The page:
Building of the guard-room in the citadel (1828)

On the basis of reliable sources and examinations of remains of Derbent ancient fortifications survived till our days, one concluded that the town was founded in 6th century AD by Persian Sassanid rulers, and the "founding father" was thought to be Khosrau I Anushirvan, who first protected himself in this site by the walls from Khazar raids from the North. Thus, the conclusion was that the age of Derbent is quite respectable, almost 1500 years.

However relatively recently, in 1971, archaeological excavations started which eventually produced truly sensational results, making obvious that the site witnessed much more ancient times.

Excavations revealed an ancient settlement, which was founded approximately in the end of 4th - beginning of 3rd milennium BC - that is, five thousand years ago! On the premises of the now existing citadel they found remains of construction, numerous artifacts, agricultural implements, and granaries, which give evidence for the existence here of one of the most ancient agricultural economies, typical for contemporaneous civilizations of the Middle East and South-Eastern Europe. Ancient fortifications with traces of fires and destruction, and Scythian bronze arrow tips found in the excavations confirm that when Scyths in 8th - 7th centuries BC were on their Middle East campaign, they already had to assault well fortified Derbent. Excavations uncovered a mighty fortress with walls of the rough stone, which was erected at the turn of 8th century BC and with some renovations and rebuildings existed till the Sassanid rulers came. Thus, Naryn-kala citadel was built in the 6th century AD on the remains of much more ancient layings.

Building of khan's office above the gate of the citadel (reconstruction). Gate of Naryn-Kala-Kapy

In 3rd to 1st century BC on the lands of modern Azerbaijan and South Dagestan a new state was created - Caucasus Albania - which at the time included Derbent. 1st - 3rd centuries AD became the time of flourishing of Derbent, as made obvious by a large amount of goods and decorations imported from Syria, India, and Egypt, found in the burial grounds from this time. Specially treated carved stone, clay solution, and alabaster started to be used in construction. Appearance of square fortress towers demonstrates further advances in the art of fortification.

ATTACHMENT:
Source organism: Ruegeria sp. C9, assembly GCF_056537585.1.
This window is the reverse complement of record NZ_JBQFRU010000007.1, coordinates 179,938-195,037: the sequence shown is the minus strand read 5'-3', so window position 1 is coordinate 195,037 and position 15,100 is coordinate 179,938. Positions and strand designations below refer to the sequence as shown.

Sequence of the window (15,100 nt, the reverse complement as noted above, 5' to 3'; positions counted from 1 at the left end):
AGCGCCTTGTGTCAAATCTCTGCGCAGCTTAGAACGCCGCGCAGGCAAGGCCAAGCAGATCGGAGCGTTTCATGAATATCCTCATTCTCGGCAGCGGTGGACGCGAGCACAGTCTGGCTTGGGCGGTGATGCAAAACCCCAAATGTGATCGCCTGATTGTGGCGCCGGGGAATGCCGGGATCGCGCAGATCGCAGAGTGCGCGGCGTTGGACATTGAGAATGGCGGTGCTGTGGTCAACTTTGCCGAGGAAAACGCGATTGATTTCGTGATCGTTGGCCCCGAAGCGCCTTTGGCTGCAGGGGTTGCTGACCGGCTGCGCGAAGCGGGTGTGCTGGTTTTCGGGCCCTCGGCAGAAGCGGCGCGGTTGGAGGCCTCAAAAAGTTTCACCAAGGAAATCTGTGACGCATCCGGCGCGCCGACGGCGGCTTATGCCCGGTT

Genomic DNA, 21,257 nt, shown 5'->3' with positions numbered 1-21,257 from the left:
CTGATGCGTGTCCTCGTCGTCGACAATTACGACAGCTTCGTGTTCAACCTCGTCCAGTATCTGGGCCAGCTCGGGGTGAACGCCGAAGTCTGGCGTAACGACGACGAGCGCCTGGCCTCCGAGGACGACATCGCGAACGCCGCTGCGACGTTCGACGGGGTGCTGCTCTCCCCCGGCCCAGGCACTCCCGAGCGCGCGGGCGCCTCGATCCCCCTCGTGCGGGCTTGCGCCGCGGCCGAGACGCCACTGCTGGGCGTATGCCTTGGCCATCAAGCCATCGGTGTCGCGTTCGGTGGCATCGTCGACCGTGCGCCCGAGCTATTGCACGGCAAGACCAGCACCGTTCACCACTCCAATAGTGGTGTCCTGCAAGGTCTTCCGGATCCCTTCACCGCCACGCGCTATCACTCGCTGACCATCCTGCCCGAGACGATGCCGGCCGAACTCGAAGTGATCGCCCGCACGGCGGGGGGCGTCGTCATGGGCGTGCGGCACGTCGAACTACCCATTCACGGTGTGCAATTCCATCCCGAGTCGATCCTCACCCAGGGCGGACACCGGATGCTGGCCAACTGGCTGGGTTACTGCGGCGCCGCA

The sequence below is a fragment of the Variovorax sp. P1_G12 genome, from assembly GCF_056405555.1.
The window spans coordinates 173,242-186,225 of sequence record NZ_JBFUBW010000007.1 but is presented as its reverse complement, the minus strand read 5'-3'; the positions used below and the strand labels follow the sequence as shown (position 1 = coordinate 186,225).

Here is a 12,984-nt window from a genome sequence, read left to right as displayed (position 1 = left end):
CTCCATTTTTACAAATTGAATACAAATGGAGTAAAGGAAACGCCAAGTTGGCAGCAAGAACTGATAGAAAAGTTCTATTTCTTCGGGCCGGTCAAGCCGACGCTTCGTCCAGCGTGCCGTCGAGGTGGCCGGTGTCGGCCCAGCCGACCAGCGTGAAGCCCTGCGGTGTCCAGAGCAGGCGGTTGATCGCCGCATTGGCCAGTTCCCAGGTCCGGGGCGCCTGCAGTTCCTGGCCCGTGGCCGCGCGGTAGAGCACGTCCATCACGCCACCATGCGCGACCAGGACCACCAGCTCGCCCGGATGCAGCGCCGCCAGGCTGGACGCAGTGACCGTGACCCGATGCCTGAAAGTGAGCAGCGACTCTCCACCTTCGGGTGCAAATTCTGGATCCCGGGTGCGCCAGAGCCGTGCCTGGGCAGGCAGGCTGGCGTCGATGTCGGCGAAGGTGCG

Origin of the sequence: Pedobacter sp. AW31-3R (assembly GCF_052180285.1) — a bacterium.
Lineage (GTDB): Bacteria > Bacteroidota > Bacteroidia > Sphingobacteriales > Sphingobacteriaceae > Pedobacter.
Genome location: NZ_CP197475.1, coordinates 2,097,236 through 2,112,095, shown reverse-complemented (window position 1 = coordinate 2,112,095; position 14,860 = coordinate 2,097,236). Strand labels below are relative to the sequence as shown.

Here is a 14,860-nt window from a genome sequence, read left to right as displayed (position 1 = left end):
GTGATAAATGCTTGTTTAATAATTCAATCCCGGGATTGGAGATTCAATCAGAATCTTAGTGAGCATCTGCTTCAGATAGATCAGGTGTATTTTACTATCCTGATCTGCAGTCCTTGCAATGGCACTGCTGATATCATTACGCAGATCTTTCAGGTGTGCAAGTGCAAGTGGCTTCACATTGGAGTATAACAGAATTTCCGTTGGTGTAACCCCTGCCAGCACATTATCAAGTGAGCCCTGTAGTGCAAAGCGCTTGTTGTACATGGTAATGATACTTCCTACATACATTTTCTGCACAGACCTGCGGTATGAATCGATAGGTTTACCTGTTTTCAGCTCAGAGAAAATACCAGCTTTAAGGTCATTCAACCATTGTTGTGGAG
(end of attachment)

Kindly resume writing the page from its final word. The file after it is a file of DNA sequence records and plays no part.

In the middle of 3rd century AD Derbent was seized by Persian king Shapur II, who "produced destruction and fires". But the town finally fell to the Persians only in 4th century AD, and a new important stage of construction of powerful fortifications started under Khosrau I Anushirvan (531-579).

"Construction of Derbent complex was divided into several stages: first, the citadel and the North wall of the town, then the South wall, and then the Mountain wall (Dag-Bary). Also, in 6th century the first transverse wall was constructed, which separated living areas of Derbent and unpopulated seaside parts (two other transverse walls appeared in 10th - 18th centuries)". Intensified construction of Derbent fortifications took place in the situation of permanent instability, due to appearance in 4th century BC Hun state, and then Khazar Kaganate.

In 6th-7th centuries Derbent becomes a developed medieval town, characterized not only by its military importance but also by a high level of social and economic development.

Arab tribes united by Islam created a powerful state - Arab Caliphate, which finally destroyed the Sassanid Empire. Arabs immediately started the fight to capture Derbent, and in the beginning of 8th century won it over from Khazars. Famous Arab military commander Maslama ibn Abd-al-Malik, a close relative of caliphs, is called by historians "the second father" of Derbent thanks to his fruitful town-planning activity.